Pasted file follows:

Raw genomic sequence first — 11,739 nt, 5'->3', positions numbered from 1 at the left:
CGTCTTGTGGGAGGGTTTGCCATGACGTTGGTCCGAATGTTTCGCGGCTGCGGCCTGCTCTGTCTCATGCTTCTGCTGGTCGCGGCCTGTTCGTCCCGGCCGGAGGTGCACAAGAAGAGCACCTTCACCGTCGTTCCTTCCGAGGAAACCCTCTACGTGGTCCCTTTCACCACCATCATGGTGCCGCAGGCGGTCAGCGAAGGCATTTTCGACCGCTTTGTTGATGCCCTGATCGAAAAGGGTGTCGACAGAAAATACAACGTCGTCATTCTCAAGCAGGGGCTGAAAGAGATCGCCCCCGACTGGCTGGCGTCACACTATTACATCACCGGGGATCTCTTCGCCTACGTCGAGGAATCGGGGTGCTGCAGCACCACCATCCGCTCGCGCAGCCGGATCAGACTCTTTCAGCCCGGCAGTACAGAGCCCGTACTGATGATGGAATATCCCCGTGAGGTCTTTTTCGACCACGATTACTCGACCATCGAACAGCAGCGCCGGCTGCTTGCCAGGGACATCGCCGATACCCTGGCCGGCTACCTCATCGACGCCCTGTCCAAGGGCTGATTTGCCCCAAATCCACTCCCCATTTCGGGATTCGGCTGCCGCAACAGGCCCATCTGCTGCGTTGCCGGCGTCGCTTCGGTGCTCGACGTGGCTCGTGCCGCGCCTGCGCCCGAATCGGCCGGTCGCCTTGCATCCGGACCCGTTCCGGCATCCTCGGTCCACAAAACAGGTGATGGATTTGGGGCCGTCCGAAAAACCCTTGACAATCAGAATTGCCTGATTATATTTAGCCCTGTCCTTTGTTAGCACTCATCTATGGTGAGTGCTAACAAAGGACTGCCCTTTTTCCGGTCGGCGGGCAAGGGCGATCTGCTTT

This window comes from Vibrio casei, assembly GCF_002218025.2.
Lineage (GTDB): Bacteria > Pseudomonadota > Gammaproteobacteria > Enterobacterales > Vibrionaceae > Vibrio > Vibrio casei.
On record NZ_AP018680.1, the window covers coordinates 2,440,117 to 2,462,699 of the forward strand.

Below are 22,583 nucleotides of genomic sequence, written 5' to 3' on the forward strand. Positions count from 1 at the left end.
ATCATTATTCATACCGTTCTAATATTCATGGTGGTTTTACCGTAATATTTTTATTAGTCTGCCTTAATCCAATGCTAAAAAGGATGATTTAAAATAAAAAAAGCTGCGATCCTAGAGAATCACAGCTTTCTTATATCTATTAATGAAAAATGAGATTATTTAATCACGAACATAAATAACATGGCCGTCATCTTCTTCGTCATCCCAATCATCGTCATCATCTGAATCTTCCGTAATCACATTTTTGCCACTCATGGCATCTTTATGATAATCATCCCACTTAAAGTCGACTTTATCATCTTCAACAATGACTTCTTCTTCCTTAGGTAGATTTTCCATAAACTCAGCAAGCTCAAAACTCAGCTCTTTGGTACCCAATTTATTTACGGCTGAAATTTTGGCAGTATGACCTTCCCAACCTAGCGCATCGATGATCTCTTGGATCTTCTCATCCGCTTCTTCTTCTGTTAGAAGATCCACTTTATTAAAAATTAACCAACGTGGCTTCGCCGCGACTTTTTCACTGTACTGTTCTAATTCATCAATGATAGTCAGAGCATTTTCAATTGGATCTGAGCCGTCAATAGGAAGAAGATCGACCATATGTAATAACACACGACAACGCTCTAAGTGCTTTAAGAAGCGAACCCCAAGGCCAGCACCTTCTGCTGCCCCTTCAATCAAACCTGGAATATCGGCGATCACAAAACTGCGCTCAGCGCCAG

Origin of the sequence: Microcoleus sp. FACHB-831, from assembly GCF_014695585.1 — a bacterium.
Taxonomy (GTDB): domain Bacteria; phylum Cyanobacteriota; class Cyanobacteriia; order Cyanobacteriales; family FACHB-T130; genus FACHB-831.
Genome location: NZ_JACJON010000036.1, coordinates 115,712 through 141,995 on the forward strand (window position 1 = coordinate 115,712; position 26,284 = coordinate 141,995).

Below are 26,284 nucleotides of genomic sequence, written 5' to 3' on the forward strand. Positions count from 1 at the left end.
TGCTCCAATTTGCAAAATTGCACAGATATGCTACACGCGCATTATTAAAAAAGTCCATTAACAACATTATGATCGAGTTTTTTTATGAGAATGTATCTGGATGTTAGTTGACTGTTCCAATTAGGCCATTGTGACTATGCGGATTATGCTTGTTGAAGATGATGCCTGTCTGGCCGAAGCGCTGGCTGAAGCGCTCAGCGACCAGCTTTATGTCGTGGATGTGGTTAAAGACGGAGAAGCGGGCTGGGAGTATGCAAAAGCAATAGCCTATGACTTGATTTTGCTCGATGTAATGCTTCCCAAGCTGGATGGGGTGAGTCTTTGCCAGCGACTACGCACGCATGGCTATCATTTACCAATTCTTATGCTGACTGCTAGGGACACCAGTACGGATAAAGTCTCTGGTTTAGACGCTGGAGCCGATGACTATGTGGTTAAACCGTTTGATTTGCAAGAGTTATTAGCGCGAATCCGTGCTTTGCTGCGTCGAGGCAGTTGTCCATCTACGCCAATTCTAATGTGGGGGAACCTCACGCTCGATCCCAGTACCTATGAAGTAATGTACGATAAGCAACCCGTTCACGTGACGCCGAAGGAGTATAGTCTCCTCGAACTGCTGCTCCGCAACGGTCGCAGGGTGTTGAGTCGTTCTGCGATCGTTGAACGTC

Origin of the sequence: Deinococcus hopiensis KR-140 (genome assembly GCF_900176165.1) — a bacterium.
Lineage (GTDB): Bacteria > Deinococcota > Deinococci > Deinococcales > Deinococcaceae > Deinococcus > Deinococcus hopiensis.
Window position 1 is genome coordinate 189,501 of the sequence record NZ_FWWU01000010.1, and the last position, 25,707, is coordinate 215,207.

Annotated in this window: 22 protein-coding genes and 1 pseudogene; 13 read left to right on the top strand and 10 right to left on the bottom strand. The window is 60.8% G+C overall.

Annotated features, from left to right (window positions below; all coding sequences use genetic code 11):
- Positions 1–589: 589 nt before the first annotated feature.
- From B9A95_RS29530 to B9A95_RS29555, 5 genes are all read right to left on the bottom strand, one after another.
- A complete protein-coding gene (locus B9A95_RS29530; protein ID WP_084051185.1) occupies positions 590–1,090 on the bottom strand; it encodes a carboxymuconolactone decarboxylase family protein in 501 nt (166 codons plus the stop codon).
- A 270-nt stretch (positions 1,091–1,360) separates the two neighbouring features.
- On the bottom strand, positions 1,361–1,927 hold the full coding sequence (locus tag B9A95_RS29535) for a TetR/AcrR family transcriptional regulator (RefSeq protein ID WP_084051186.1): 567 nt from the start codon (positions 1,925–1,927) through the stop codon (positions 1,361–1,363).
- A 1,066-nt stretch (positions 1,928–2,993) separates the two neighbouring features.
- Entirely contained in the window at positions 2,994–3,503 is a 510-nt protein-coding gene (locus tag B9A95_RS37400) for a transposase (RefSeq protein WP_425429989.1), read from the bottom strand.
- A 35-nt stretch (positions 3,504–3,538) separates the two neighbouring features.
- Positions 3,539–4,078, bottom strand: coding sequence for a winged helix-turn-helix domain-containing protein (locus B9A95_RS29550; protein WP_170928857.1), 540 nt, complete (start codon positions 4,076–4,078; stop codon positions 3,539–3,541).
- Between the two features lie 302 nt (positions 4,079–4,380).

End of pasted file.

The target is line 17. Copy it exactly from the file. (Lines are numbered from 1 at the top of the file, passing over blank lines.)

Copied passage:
Annotated features, from left to right (window positions below; all coding sequences use genetic code 11):